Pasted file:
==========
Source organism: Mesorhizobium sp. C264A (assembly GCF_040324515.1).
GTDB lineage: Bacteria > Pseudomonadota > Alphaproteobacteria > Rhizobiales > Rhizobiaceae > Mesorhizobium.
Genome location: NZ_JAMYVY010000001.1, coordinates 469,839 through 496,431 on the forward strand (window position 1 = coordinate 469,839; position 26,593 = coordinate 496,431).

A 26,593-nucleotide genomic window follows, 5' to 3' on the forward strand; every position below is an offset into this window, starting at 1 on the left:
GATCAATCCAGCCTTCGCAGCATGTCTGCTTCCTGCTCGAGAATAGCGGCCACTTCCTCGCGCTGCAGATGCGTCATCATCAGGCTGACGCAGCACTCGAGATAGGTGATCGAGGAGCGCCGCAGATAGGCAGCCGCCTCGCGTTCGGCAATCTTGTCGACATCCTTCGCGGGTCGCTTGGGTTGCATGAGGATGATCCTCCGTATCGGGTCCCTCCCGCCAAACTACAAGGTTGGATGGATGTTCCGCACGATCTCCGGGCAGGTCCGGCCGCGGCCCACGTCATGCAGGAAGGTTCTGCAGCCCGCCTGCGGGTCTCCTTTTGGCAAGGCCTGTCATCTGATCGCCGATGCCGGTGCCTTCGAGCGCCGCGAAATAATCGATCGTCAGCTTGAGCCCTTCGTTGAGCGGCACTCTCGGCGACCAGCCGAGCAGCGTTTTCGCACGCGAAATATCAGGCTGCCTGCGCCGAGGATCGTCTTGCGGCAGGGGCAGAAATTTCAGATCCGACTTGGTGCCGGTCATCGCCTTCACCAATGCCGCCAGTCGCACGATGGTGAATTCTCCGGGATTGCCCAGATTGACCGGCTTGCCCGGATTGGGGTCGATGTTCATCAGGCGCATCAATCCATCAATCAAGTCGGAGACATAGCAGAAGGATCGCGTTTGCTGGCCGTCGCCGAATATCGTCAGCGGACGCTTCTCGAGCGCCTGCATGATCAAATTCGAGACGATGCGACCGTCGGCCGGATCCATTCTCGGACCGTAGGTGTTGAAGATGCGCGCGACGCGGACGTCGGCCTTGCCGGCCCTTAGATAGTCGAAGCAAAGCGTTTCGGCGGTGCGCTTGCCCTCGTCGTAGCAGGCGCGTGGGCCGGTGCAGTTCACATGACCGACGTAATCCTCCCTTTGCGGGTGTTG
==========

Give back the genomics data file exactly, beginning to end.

Source organism: Mesorhizobium sp. C264A (assembly GCF_040324515.1).
GTDB lineage: Bacteria > Pseudomonadota > Alphaproteobacteria > Rhizobiales > Rhizobiaceae > Mesorhizobium.
Genome location: NZ_JAMYVY010000001.1, coordinates 469,839 through 496,431 on the forward strand (window position 1 = coordinate 469,839; position 26,593 = coordinate 496,431).

A 26,593-nucleotide genomic window follows, 5' to 3' on the forward strand; every position below is an offset into this window, starting at 1 on the left:
GATCAATCCAGCCTTCGCAGCATGTCTGCTTCCTGCTCGAGAATAGCGGCCACTTCCTCGCGCTGCAGATGCGTCATCATCAGGCTGACGCAGCACTCGAGATAGGTGATCGAGGAGCGCCGCAGATAGGCAGCCGCCTCGCGTTCGGCAATCTTGTCGACATCCTTCGCGGGTCGCTTGGGTTGCATGAGGATGATCCTCCGTATCGGGTCCCTCCCGCCAAACTACAAGGTTGGATGGATGTTCCGCACGATCTCCGGGCAGGTCCGGCCGCGGCCCACGTCATGCAGGAAGGTTCTGCAGCCCGCCTGCGGGTCTCCTTTTGGCAAGGCCTGTCATCTGATCGCCGATGCCGGTGCCTTCGAGCGCCGCGAAATAATCGATCGTCAGCTTGAGCCCTTCGTTGAGCGGCACTCTCGGCGACCAGCCGAGCAGCGTTTTCGCACGCGAAATATCAGGCTGCCTGCGCCGAGGATCGTCTTGCGGCAGGGGCAGAAATTTCAGATCCGACTTGGTGCCGGTCATCGCCTTCACCAATGCCGCCAGTCGCACGATGGTGAATTCTCCGGGATTGCCCAGATTGACCGGCTTGCCCGGATTGGGGTCGATGTTCATCAGGCGCATCAATCCATCAATCAAGTCGGAGACATAGCAGAAGGATCGCGTTTGCTGGCCGTCGCCGAATATCGTCAGCGGACGCTTCTCGAGCGCCTGCATGATCAAATTCGAGACGATGCGACCGTCGGCCGGATCCATTCTCGGACCGTAGGTGTTGAAGATGCGCGCGACGCGGACGTCGGCCTTGCCGGCCCTTAGATAGTCGAAGCAAAGCGTTTCGGCGGTGCGCTTGCCCTCGTCGTAGCAGGCGCGTGGGCCGGTGCAGTTCACATGACCGACGTAATCCTCCCTTTGCGGGTGTTG